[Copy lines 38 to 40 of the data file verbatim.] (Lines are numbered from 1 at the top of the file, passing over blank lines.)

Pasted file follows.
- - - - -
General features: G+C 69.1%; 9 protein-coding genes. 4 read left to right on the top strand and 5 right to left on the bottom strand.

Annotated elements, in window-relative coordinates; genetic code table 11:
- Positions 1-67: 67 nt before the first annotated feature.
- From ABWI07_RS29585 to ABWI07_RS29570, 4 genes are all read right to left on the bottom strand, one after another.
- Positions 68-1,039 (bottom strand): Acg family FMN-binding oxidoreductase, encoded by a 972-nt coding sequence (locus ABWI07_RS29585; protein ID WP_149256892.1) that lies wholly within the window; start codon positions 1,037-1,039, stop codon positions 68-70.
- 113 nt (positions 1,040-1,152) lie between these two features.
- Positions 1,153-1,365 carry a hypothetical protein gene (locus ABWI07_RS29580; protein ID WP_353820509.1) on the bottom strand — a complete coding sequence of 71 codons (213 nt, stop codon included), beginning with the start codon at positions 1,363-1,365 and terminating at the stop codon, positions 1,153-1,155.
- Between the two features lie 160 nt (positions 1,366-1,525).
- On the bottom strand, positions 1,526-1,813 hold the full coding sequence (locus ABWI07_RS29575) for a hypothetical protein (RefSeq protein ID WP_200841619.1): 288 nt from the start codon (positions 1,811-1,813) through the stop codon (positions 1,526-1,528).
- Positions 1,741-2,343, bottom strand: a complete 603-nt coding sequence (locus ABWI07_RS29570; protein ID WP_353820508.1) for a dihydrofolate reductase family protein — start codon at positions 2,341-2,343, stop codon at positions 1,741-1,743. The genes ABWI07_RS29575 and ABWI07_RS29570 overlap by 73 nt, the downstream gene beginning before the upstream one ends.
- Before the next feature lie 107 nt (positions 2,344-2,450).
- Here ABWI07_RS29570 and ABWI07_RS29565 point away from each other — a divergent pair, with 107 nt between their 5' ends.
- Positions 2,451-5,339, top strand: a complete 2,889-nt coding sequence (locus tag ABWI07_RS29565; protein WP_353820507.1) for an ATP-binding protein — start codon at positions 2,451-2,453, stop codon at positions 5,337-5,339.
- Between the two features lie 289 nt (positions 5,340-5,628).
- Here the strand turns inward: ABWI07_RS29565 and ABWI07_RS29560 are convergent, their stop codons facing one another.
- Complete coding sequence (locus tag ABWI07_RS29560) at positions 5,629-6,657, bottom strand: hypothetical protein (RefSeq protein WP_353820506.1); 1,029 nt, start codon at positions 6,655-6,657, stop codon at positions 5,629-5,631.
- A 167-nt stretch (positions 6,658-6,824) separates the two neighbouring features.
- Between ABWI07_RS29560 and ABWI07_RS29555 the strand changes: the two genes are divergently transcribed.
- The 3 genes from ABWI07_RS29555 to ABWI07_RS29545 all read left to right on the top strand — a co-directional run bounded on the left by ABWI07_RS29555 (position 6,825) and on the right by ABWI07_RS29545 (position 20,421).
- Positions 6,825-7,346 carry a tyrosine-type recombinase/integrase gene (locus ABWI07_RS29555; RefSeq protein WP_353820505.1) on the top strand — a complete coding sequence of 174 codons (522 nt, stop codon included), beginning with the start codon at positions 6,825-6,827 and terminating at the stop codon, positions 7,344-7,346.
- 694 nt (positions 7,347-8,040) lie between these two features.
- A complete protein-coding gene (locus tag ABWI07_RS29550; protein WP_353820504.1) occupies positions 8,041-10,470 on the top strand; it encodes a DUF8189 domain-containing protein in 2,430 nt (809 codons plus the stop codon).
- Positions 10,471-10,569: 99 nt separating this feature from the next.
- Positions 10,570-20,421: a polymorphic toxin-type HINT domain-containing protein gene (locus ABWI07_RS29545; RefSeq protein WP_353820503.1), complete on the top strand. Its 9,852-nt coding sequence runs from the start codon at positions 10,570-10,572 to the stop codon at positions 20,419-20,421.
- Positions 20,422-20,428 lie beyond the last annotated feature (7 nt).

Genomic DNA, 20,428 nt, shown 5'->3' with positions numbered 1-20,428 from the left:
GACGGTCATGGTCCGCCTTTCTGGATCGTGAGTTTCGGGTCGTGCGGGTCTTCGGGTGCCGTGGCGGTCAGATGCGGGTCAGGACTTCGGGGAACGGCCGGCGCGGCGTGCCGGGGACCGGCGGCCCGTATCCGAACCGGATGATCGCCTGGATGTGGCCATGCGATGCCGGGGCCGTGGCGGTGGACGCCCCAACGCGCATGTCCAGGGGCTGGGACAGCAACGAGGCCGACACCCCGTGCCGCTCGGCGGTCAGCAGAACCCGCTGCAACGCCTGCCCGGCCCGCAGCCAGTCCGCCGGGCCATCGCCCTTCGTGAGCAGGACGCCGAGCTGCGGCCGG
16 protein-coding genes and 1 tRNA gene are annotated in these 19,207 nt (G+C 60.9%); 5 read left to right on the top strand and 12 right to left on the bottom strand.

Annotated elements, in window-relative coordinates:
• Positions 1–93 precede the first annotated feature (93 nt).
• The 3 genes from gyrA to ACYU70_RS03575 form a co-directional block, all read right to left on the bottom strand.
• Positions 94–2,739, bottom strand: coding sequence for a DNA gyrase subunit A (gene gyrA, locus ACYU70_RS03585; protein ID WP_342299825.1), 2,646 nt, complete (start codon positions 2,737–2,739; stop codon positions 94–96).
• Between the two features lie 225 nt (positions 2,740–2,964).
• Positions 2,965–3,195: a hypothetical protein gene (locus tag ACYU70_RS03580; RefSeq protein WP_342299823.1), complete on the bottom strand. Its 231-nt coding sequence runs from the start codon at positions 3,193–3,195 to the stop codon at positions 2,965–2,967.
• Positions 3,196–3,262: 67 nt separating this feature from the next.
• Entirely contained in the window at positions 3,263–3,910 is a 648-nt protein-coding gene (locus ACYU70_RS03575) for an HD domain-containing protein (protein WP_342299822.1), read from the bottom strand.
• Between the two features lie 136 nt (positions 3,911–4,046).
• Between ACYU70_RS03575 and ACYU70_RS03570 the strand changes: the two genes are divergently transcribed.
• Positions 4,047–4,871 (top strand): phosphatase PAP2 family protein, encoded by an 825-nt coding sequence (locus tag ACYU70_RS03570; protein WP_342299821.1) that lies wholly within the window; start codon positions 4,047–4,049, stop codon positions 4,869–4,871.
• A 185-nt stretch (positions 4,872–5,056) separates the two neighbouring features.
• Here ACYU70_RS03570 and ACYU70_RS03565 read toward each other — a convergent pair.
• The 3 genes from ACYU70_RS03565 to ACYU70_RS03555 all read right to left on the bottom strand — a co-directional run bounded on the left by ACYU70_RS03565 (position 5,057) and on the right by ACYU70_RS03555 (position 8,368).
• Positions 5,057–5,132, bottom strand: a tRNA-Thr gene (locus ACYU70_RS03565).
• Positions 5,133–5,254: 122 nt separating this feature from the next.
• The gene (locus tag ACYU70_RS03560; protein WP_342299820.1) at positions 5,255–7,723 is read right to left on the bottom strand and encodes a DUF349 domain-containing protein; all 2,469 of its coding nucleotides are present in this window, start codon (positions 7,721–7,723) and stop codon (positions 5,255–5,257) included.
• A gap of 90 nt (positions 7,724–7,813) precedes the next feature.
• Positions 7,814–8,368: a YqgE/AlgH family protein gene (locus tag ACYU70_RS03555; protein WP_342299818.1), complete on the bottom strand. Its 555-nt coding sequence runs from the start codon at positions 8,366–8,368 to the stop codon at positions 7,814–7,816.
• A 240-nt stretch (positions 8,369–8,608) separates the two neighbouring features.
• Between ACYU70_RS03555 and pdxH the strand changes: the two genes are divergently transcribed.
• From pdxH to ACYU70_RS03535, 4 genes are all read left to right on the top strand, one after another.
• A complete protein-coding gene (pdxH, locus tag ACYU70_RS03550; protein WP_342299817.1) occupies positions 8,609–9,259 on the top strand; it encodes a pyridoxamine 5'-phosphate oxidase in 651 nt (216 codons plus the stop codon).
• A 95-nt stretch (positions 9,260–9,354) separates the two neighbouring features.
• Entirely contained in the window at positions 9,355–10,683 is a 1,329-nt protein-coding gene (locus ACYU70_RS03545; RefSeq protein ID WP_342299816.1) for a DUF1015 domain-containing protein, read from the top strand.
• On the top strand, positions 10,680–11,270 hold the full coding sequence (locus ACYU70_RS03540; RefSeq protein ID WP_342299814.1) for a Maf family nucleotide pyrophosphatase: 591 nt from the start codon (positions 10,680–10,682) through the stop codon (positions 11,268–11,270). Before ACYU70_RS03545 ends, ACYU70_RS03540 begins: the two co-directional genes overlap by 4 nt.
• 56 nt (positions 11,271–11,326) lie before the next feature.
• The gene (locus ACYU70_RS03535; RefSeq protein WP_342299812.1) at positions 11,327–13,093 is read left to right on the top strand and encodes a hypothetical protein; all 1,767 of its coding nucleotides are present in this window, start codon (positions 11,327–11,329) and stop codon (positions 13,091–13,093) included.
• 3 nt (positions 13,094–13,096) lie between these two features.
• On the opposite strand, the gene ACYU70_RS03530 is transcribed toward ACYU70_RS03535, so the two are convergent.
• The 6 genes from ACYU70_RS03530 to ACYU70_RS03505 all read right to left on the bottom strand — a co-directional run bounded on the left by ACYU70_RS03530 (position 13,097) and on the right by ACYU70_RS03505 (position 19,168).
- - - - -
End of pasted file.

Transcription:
• Between ACYU70_RS03575 and ACYU70_RS03570 the strand changes: the two genes are divergently transcribed.
• Positions 4,047–4,871 (top strand): phosphatase PAP2 family protein, encoded by an 825-nt coding sequence (locus tag ACYU70_RS03570; protein WP_342299821.1) that lies wholly within the window; start codon positions 4,047–4,049, stop codon positions 4,869–4,871.
• A 185-nt stretch (positions 4,872–5,056) separates the two neighbouring features.